November 13th, 2004

caillebotte_man at his window


All the night has been mist or drizzle, the dim forest wrapped in damp, endlessly dripping. A moment ago, I stepped outside to watch my breath turn to fog, and I saw a few stars breaking through the dark cover of clouds. But my attention was drawn to a sound which emerged from the north; The call of a single goose. I listened as it passed, expecting to hear a following flock, but there was only silence from above, and the relentless dripping of the sodden trees below.
caillebotte_the balcony


It took but three days for the dogwood to go from bright red foliage to bare gray twigs. It's almost like one of those Warner Brothers cartoon trees that drops every leaf at one instant. It's a stripper tree! Maybe I ought to go stick a dollar bill in its crotch. Ah, what the hell! It put on a good show- make it a five!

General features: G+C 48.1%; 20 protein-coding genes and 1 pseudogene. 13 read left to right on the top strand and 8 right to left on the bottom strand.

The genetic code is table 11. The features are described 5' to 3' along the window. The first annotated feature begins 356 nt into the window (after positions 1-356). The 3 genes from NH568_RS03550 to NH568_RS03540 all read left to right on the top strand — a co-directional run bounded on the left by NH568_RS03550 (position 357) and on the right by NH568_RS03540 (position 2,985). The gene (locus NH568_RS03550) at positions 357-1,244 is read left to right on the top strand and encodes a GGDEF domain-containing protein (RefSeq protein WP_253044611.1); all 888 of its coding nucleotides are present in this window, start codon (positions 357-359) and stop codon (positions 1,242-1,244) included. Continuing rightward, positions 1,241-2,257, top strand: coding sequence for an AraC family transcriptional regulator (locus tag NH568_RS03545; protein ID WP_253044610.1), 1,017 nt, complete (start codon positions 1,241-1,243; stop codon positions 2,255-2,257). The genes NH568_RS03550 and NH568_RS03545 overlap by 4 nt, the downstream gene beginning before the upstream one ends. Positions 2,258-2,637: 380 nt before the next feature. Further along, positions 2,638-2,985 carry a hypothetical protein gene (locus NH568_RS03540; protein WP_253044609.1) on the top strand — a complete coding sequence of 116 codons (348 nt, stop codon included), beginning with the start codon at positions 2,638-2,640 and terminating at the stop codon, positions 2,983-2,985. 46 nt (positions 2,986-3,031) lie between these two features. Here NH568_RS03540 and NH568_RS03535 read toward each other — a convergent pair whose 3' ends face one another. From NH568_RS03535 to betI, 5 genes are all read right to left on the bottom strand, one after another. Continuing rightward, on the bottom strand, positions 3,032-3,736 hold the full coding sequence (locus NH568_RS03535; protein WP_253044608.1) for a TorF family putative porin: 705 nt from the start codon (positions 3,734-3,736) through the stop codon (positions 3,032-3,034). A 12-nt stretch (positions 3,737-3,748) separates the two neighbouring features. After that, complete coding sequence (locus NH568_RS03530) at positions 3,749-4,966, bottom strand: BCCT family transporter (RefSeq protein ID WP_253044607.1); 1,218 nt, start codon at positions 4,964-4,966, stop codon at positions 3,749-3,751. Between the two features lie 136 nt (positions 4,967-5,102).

Most of the trees with bright color have now shed themselves of their autumn garb. The oaks are, of course, still clinging to their golden brown lace, and the mulberry still screens my window with its two-tone display of green and yellow. In fact, I have a suspicion that the mulberry transports extra leaves hither from another dimension, else how can I account for the thick robe lain daily at its feet, while its branches are yet as lush with leaves as ever? The mulberry is no suburban strip-mall stripper. Its dance of the seven veils will last well into December.

Today, the forest was drenched with chilly sunlight, and I could see the shining tops of clouds that covered the valley. The recent storm is gone, and has left the winter pattern in its wake. Now come the months when the bright mountains rise like an island from those fogs which keep the lowlands shadowy and gray. Some days I will gloat, and other days I will be envious, and wish that I could descend into that foggy world. I seldom have the time to go there, so I will wait for those rare nights when the clouds creep upward with dusk and enshroud the forest. But that won't be tonight, I think. An ordinary night ahead, I'd say, filled with the sound of fat mulberry leaves dropping to the lawn- from another dimension.